The Success of Your GRC Program; Dealing with the "Soft Stuff"

Cross-enterprise program initiatives that address the three dimensions of Governance, Risk and Compliance (GRC) are both similar and dissimilar to the many types of enterprise-wide programs that have come before. GRC programs are truly cross-enterprise in nature, because all functions and roles are involved, or should be involved, because GRC practices, policies and application software affect all employees. They may also touch suppliers, trading partners and customers. GRC programs are similar to other programs which have needed to foster major, or even massive, business change (such as when commercial firms have had to transform themselves into war-time production facilities, for instance).

To be successful, programs often need to cultivate employee mindshare, organically, as well as to achieve both program and practice adoption in a rapid way. GRC programs have these challenges. GRC programs are also similar to program initiatives which have addressed work excellence. In fact, GRC programs are work excellence programs.

Lastly, GRC program initiatives are similar to other program initiatives when there has been a need to “converge”, or integrate, new work practices into the “everyday business model” of the organization, so that the new practices become a part of everyone’s responsibilities (i.e. integrated into the job role and accountabilities) and not merely a part of a temporary project, or seen as the latest “fad du jour”. Programs which rise to this level of importance are, for example, technology-driven programs such as Enterprise Resource Planning (ERP) programs, Customer Relationship Management (CRM) programs, or international standards-based programs such ISO 9001 enterprise-wide quality initiatives. All of these have had some level of "convergence challenge" associated with them. yet, GRC programs have a significant convergence challenge and that is not often addressed during the planning process, if at all. But these aspects need to be addressed because they represent the #1 risk to the program. Human change is, without a doubt a tough nut to crack!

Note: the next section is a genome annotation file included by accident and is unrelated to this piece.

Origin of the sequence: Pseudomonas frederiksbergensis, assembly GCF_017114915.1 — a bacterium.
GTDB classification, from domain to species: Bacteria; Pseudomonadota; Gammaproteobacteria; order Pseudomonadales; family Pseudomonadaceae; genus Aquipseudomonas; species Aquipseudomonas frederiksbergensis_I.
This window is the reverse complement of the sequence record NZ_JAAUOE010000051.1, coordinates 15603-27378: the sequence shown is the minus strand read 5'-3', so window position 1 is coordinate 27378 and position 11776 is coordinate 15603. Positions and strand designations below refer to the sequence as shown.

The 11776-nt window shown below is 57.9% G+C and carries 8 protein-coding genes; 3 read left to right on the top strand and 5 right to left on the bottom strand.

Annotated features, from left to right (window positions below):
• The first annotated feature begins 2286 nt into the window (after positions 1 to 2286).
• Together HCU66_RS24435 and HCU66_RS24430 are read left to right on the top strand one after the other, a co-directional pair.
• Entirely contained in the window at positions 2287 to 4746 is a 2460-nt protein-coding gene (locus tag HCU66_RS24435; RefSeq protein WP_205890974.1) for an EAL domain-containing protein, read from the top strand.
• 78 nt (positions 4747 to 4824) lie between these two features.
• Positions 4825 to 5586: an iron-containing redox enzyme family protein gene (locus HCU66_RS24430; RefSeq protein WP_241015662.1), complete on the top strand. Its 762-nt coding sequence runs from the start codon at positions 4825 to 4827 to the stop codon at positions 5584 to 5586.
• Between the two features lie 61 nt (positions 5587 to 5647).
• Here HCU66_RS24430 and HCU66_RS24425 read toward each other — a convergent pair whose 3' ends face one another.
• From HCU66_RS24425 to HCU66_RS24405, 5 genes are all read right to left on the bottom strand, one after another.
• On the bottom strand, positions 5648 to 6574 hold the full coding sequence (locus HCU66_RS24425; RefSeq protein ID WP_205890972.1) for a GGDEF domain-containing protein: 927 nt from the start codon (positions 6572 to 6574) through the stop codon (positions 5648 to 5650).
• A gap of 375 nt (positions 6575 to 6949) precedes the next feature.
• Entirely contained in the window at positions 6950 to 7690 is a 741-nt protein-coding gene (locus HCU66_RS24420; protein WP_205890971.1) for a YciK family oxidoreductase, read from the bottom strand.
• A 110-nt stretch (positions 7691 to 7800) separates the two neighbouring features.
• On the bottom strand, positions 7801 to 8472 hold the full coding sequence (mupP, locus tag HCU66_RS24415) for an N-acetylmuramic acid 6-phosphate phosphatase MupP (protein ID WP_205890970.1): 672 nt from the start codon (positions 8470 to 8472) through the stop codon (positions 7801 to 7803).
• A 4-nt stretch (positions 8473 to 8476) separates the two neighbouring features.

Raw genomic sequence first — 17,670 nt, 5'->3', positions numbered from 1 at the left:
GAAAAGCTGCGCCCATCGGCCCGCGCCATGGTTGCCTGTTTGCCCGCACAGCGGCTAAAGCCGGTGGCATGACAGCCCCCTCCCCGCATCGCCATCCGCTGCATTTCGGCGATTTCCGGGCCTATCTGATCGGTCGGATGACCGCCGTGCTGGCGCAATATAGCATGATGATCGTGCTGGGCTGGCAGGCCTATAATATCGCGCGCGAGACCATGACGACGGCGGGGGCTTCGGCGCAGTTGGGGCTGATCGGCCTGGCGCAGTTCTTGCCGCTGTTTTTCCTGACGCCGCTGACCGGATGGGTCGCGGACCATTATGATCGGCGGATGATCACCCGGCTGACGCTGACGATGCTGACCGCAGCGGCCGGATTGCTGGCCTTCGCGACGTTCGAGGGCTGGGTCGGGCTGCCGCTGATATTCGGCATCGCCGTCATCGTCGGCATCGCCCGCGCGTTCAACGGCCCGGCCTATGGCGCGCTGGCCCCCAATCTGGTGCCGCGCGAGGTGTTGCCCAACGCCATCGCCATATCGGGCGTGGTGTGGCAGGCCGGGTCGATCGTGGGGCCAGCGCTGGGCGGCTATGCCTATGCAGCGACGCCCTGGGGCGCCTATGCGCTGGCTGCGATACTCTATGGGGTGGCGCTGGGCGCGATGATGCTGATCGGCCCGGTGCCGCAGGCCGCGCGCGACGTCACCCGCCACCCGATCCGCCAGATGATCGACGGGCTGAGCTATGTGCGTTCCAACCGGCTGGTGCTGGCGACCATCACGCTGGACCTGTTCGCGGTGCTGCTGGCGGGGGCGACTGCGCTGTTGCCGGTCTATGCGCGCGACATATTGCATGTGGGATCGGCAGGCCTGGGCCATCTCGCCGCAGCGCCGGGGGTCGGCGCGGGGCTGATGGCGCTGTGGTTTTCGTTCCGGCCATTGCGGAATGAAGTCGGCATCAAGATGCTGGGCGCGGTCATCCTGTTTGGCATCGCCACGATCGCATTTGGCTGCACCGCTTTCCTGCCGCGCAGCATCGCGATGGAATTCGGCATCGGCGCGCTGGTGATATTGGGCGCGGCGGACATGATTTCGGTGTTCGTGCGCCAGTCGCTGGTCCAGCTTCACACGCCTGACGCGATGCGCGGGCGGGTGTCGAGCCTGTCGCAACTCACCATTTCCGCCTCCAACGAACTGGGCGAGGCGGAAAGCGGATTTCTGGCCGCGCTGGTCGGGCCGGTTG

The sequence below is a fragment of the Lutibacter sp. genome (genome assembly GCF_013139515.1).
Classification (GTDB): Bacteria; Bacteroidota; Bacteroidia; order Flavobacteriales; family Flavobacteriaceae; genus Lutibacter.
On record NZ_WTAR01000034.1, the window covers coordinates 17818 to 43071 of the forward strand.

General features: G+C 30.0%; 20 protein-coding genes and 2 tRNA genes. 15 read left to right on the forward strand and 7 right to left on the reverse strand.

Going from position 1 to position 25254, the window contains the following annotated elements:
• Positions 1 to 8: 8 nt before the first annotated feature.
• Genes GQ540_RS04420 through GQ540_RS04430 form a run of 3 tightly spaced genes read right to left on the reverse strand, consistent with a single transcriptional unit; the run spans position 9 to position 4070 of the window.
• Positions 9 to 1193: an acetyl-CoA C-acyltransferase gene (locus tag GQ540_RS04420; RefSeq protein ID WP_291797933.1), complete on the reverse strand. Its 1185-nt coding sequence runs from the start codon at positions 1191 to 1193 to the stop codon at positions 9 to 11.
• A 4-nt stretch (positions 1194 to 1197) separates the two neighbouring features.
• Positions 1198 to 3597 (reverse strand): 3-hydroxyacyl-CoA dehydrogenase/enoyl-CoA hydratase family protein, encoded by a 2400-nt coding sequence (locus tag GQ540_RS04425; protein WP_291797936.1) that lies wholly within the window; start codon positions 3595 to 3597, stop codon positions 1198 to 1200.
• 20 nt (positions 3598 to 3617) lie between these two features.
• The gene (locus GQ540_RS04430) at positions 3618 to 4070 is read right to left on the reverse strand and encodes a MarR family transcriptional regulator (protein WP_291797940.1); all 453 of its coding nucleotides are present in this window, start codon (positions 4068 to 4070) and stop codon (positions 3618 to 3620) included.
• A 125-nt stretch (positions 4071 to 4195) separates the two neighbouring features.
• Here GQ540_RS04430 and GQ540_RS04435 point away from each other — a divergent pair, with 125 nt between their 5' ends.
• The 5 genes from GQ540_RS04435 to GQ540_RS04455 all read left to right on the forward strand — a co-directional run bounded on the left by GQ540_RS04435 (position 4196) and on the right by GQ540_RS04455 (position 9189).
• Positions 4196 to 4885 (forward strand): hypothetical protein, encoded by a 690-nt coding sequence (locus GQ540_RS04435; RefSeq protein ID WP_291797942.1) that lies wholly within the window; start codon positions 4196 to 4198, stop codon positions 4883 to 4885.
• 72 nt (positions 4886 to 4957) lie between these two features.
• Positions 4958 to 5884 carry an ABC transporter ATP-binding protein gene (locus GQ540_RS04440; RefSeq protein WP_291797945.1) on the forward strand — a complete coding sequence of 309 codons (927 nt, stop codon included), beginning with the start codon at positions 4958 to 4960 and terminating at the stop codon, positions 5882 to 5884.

What sets GRC programs apart from other programs is the level of enterprise integration that is required to ensure the success of the program. “GRC convergence” connotes an unparalleled level of “enterprise integration” along with major business transformation and human change challenges. In fact, the long-term success of the GRC program is not only tied to the program itself, it is also tied to how well a company is able to compete within its industry sector. It is this long-term vision of success and its relationship to corporate survival and sustainability which are critical-success differentiators. In essence, GRC programs, unlike any other cross-enterprise programs before them are tied to the health, well-being and the sustainable competitive advantage vis a vis peer organizations which compete in the same NAICS or SIC industry segments. And it is the human challenge and convergence challenges that need to be addressed from the outset, if a company plans on being successful. As Michael Hammer, father of business re-engineering, clearly put it... "the soft stuff is the hard stuff", and the soft stuff of human change and work integration represents the major barrier to long-term success in GRC program initiatives. Thus our phrase of "new era / holistic GRC" sumbolizes a new approach to business transformation where we meet the challenges (and associated risks) head on. 

Category: GRC programs


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